If a[left] < a[mid], then we can be sure that a[left...mid] is ascending ordered (sorted). So, if x >= a[left] && x < a[mid], search only in left half is enough.

if you could also clarify when a[left] == a[mid], and a[mid] == a[right] , we need to search both directions?

Yes. In this case, we need to search both directions. Say, eg. your original array is {1,2,2,2,2,2,2,2,2,2} which is rotated once. Array becomes, {2,1,2,2,2,2,2,2,2,2}. If it is rotated 8 times, it becomes {2,2,2,2,2,2,2,2,1,2}. Now, if your search key is 1, right in the starting, in both cases, a[mid] == a[left] == a[right], and your key is in different halves. So, you need to search both halves for the key.

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    Yeah...even if the array is rotated n times, if a[mid] == a[left], it is an implicit conclusion that either mid = left or all elements in the left half are equal. So, you can just check for the element in the right half. – vish4071 Apr 27 '16 at 5:56
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    @LinMa, also, I would suggest you make a generic implementation of Binary Search, so that you just have to write the condition function everytime, and not the whole binary search. – vish4071 Apr 27 '16 at 5:59
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    Ok...A further thought into this...I have made an edit to the answer. (Previous conclusion was wrong) – vish4071 Apr 27 '16 at 8:11
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    @LinMa, my Edit-2 in the answer answers your questions...does it not? – vish4071 May 16 '16 at 6:46
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    Thanks vish4071, you are correct. I missed Edit-2 and only see first edit. Mark your reply as an answer. :) – Lin Ma May 17 '16 at 2:30
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There are two things you need to take in consideration..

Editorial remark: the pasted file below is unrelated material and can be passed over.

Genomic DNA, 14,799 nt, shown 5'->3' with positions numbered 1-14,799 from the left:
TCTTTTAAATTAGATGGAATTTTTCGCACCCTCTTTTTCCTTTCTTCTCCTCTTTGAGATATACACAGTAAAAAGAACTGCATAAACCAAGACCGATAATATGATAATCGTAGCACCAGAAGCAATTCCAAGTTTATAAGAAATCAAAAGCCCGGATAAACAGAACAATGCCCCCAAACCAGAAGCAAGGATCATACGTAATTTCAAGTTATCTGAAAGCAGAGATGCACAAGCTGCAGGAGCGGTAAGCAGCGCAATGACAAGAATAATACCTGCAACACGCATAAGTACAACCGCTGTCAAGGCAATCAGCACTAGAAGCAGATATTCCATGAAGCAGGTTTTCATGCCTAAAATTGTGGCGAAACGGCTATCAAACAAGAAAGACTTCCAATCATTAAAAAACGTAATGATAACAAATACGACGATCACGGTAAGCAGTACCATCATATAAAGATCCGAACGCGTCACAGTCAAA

First since the array is rotated means it's like a circular buffer, so you need to access the array in a different way to avoid going off the array boundary.

Normal

    array[index]

Circular

    array[index % size]

Secondly you need to consider the rotation, the first ordered item is not index 0, let's say it's index f as first, so to access ordered index i, you use i+f.

Normal

    array[index]

Circular

    array[index % size]

Rotated

    array[(index + first) % size]

To find the first item of the rotated ordered array we can check where the sorting condition breaks..

// assuming ascending order a[0] <= a[1]

int find_first_index (int [] arr)
{
    for(int i = 0; i < arr.length; i++)
    {
        if(arr[i] > arr[(i+1) % arr.length])
        {
            return (i+1) % arr.length;
        }
    }

    return 0;
}

Now you just need to obtain that first index before sorting..

int f = find_first_index(arr);

Then replace all array access in the sorting algorithm with [(i+f) % arr.length] instead of arr[i]. So your code becomes like this..

public static int startSearch(int a[], int x)
{
    int f = find_first_index(a);
    return search(a, f, 0, (a.length-1), x);
}

public static int search(int a[], int f, int left, int right, int x)
{
    int s = a.length;
    int mid = (left + right) / 2;
    if (x == a[(mid+f)%s]) { // Found element
        return mid;
    }
    if (right < left) {
        return -1;
    }
..

.. The complete source-code is Here

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    @LinMa my idea is to simplify the problem into 2 problems, one of them is binary-search which is already you have the solution to. instead of trying to come up with a complex algorithm to solve the problem as a whole. – Khaled.K Apr 26 '16 at 20:26
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    @LinMa my implementation of find_first_index gives O(n) which makes search gives O(n + log n). it can be re-implemented in a way that makes it O(log n) to make search have O(2 log n) ~ O(log n). but the idea remain the same. – Khaled.K Apr 26 '16 at 20:27
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    @LinMa let's say it's rotated somewhere in the middle, you can instead of binary-search over the whole list, you binary-search one of the two halves based on comparison with the first and last item. so if key => a[0] search the right half, if key <= a[size-1] search the left half, else not-found. – Khaled.K Apr 27 '16 at 7:42
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    @LinMa yes, and there is a way to find the mid-point in O(log n) I'll add it in when I've time. – Khaled.K Apr 28 '16 at 20:15
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    @LinMa a[left] == a[mid] and a[mid] == a[right] would happen in one case, if the array have identical items like { 2, 2, 2, .. 2 .. 2, 2, 2 } – Khaled.K May 16 '16 at 7:26